The interior of the church forms an inner universe. It is an organ for communication with God. It is simple, composed, and collected. The visitor should feel safe, balanced, and undisturbed by the outside world, almost like in the mother’s womb. The soft and sleek lines of the structure form a disembodied inner space shaped by the light coming from the annular window above. Its purpose is to give indirect, soft daylight that does not cast hard shadows. The symbol of the covenant between God and His people – the rainbow – is depicted on this 80-meter-long window. A circular rainbow is a phenomenon that can actually be observed from high altitudes, often from planes. The light is turned into an element that hints on something beyond the limits of material reality, something barely perceivable with our senses. The Tower

The tower stands further from the church. Its triangular floor plan ensures that it looks different from the inside of the church than it looks from the outside. From the outside it serves as a fixed point, a static kubus that refers to the westworks of the old churches and that anchors the whole compound on a small promontory. The side facing the church is open with a square lantern and there is a yellow part with a glockenspiel and a red part with a lookout on the Brno city centre.
The tower is both a vertical and a horizontal. Unlike the historic towers that point only to heaven like a rocket, here the direction is diverted and points to the church, which represents the vertical of the relationship of God and His people. Being 31 meters high, it is a local dominant even though it is not higher than the surrounding blocks of flats. A steel spiral staircase goes through the concrete tower, which, when looking above, reminds one of the colour scheme and the shape of the church dome. The sign FOS ZOE (meaning light and life) in the shape of the cross is inscribed on the tower. The same sign was found in archaeological digs in Mikulčice dating back to Velká Morava period.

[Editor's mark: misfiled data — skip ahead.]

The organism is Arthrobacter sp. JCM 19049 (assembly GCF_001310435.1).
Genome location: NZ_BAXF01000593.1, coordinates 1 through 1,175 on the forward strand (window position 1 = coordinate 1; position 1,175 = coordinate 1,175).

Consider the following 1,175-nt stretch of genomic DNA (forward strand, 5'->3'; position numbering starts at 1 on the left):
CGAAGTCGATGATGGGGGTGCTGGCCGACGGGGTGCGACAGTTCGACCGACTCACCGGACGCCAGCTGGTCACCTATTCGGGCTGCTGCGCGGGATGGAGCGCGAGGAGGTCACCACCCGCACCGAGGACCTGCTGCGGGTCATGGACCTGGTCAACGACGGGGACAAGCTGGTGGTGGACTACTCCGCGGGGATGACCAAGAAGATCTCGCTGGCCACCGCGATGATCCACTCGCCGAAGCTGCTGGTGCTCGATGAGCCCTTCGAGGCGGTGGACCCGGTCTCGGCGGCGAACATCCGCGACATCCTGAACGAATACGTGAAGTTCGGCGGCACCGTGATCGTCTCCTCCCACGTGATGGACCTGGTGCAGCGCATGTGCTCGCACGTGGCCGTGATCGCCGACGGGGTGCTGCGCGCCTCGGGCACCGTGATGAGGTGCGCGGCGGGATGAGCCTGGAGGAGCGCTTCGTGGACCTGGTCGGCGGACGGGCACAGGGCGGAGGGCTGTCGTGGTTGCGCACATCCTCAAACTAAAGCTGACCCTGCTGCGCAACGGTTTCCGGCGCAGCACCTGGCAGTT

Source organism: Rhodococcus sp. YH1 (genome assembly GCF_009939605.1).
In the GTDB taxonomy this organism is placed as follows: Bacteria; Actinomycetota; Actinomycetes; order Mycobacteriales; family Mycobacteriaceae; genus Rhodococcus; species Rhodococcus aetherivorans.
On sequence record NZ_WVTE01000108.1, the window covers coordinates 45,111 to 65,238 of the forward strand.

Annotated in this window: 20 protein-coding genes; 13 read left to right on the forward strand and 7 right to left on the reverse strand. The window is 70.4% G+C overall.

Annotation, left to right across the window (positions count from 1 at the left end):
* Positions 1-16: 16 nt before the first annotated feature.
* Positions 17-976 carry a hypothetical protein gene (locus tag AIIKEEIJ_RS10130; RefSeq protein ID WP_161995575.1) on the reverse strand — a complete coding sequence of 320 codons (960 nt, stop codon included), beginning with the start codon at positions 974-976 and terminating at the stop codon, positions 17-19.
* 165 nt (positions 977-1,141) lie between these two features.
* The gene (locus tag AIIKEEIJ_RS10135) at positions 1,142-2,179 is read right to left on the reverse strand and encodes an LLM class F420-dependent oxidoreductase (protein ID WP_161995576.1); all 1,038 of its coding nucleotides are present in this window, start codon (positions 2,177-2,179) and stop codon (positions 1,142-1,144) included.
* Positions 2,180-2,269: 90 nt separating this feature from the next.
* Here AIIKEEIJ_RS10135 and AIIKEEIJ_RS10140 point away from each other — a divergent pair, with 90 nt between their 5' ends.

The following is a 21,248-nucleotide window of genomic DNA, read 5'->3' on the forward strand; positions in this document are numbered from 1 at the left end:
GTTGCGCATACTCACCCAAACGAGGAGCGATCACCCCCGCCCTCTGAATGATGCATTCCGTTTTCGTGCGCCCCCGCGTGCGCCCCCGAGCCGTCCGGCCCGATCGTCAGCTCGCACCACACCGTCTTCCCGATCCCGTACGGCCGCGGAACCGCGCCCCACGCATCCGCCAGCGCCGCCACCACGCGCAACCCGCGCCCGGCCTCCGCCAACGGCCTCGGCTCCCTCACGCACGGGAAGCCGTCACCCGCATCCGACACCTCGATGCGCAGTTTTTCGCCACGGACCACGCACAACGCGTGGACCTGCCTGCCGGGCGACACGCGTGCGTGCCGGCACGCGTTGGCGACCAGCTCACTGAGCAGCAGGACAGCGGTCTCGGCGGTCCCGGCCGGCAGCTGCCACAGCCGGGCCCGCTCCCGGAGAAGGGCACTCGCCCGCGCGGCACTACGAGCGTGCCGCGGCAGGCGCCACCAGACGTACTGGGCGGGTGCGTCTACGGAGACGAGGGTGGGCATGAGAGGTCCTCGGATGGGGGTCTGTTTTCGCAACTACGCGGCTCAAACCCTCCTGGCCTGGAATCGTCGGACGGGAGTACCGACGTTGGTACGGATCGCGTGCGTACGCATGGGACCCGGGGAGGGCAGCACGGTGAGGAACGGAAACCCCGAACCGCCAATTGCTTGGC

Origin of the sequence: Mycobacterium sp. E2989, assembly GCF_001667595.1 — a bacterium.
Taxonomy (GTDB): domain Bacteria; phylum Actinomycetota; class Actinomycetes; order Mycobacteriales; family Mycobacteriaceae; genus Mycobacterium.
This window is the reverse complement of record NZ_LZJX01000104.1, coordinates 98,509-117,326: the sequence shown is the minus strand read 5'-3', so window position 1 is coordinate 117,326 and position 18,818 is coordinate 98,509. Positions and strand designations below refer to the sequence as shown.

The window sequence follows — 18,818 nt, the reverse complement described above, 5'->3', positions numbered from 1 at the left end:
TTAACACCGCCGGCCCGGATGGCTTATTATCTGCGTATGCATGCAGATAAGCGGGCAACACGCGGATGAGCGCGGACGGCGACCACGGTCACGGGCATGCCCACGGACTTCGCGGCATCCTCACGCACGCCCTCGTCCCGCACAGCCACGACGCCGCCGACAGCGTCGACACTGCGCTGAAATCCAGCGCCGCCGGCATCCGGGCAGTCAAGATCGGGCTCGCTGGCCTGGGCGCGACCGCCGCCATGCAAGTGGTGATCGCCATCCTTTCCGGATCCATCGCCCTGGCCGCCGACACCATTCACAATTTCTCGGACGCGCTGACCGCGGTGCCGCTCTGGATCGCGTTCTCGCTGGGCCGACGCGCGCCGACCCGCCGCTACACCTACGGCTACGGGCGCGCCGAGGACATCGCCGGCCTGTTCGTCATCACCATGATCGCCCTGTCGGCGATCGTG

The material of the building follows up on the material mostly used in the surrounding housing estate, which is concrete. It is built on pilots as one dilatation unit. Prestressed reinforced concrete is used for the most strained parts – wreaths and chancels, chancels are covered by moniers constructions. The concrete materials are complemented by distinctive colourful elements. The church is designed as environmentally friendly, as the parishioners requested. Heating is provided by a ground source heat pump.

The most beautiful quality of concrete is that it is truthful; it reflects the effort and energy put into the formwork, into the pouring and compacting of the concrete, into the processing of the additives and the mixture. All that will have an impact on the surface, in its vivacity, as a reflection of life. A parallel can be found in the historic stone masonry made of individual blocks of different hues and cementing the joints. With concrete, there are the imprints of the shuttering interstices, distinct surfaces imprinted by the shuttering and slightly different concrete in every pouring, which means that poured concrete visually follows up on the stone masonry. The austerity of concrete also refers to the contemporary perception of the sacral space, which should not be visually or semantically overloaded. There is an interesting fact regarding the precise details and the finishing of the surfaces. Muhammad Lasfer from Algeria was in charge of the surfaces and I think that as a Moslem originally from the Middle East he has a close affinity to abstraction that is desired when working with concrete surfaces.

Images: BoysPlayNice